The Centre for Communication Research explores cutting-edge issues facing communication under the forces of technological convergence and media globalization in the Asian context, and seeks to establish CityU as an internationally and regionally recognized centre for such research. The overall research theme is “Communication, Media, Technology, and Discourse: Re-orienting Asia in a Global Context,” focusing on media studies.
The primary aim of the Centre for East Asian and Comparative Philosophy (CEACOP) is to promote and enhance the study of East Asian and Comparative Philosophy. Toward that end the centre brings together core faculty members within the Department of Public Policy, who all have active research programs in East Asian and Comparative Ethics, Political Philosophy, Law, Religion, and Bio-ethics. In addition, we invite scholars outside of City University, from Hong Kong, East Asia, and around the world, with similar interests to campus in order to share their research and exchange ideas. The centre hosts or supports several major research projects and actively seeks additional projects and funding to continue to build and expand its ability to serve as a leading institution producing and supporting research in East Asian and Comparative Philosophy.
The Southeast Asia Research Centre (SEARC) was established in 2000. It is the only such centre in Hong Kong that is dedicated exclusively to the study of contemporary Southeast Asia. Historically, SEARC has focused on investment patterns, labour relations, migration, gender, and religious issues that have involved Hong Kong and Southeast Asia. The large community of ethnic Chinese in the Southeast Asian setting has received particular attention. More recently, SEARC has added a theoretical agenda to its traditional concerns with applied research, addressing questions about comparative political change, political economy, and regionalism. Its aim is to generate world-class research and publications that will contribute to CityU’s growing international reputation as an institution of academic excellence.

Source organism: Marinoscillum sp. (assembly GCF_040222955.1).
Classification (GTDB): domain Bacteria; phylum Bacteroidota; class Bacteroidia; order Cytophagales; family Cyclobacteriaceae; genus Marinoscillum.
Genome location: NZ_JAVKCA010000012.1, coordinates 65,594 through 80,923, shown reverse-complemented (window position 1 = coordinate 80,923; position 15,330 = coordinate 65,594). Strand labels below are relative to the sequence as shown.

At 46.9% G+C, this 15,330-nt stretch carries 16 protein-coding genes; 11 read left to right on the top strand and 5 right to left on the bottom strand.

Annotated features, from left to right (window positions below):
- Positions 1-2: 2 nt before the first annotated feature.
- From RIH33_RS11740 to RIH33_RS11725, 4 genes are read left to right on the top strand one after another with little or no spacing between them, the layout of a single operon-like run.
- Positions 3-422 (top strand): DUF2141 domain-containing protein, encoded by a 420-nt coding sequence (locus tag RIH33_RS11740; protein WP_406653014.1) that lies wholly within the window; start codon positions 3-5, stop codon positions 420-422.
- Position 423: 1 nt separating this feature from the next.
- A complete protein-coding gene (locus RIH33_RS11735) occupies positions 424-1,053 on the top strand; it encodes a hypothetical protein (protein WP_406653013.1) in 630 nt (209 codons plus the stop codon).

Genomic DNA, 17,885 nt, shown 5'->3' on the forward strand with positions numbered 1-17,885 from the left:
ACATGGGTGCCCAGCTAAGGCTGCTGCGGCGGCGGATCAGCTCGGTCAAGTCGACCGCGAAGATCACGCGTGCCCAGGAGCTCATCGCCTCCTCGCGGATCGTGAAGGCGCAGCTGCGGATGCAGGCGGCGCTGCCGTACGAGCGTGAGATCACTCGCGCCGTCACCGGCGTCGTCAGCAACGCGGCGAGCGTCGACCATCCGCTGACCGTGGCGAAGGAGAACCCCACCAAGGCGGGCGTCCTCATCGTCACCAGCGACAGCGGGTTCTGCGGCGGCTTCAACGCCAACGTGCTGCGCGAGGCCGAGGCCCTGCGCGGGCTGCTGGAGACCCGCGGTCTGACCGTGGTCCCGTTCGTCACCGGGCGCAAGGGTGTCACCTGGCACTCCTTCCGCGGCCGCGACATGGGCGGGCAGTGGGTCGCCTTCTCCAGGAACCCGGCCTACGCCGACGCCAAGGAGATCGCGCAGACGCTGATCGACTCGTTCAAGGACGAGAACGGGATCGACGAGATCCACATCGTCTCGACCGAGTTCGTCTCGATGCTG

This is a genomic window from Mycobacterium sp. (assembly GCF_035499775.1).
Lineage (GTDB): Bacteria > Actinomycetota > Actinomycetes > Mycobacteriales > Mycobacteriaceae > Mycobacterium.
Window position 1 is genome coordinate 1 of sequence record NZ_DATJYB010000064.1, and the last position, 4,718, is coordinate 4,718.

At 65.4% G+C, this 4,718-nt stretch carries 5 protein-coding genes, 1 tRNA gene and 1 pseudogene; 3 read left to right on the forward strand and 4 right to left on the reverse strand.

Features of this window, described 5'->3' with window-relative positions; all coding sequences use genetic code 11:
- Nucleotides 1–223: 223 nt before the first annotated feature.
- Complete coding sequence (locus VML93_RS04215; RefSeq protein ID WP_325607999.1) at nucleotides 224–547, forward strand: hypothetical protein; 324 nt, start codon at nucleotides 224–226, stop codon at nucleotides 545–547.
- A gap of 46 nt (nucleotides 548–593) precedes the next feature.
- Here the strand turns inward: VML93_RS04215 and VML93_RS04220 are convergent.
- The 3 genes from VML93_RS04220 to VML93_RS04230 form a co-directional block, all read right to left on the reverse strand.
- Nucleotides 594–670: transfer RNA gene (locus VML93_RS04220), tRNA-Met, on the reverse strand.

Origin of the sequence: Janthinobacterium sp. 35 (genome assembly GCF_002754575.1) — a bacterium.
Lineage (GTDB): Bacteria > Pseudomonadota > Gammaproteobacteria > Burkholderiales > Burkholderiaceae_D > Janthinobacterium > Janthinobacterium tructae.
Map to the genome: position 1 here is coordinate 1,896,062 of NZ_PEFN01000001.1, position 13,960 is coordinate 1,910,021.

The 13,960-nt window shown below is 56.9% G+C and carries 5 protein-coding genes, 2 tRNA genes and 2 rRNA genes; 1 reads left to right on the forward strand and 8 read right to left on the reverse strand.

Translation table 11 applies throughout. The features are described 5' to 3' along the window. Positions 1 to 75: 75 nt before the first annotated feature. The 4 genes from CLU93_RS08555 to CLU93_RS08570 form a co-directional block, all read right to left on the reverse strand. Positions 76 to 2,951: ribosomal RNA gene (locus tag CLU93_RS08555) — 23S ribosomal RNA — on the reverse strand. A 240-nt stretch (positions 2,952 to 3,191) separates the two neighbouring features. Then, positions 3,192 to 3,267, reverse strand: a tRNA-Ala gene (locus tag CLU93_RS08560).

The Halliday Centre bears the name of a world-renowned linguist, Professor M A K Halliday. Professor Halliday’s theoretical approach, Systemic Functional Linguistics, focuses on modelling meaning and emphasizes social accountability by applying linguistic insight in such areas as education, computer science and policy making. The centre aims to expand opportunities for collaboration with global partners in China, Australia, Europe, Japan and North America, concentrating on research related to corpus linguistics, computational linguistics and comparative language studies.
The Chan Feng Men-ling Chan Shuk-lin Language Centre aims to help students become competent and confident communicators in English; develop communication skills in several European and Asian languages; complete their academic studies successfully; compete in the domestic and international job market; and communicate effectively with the international community.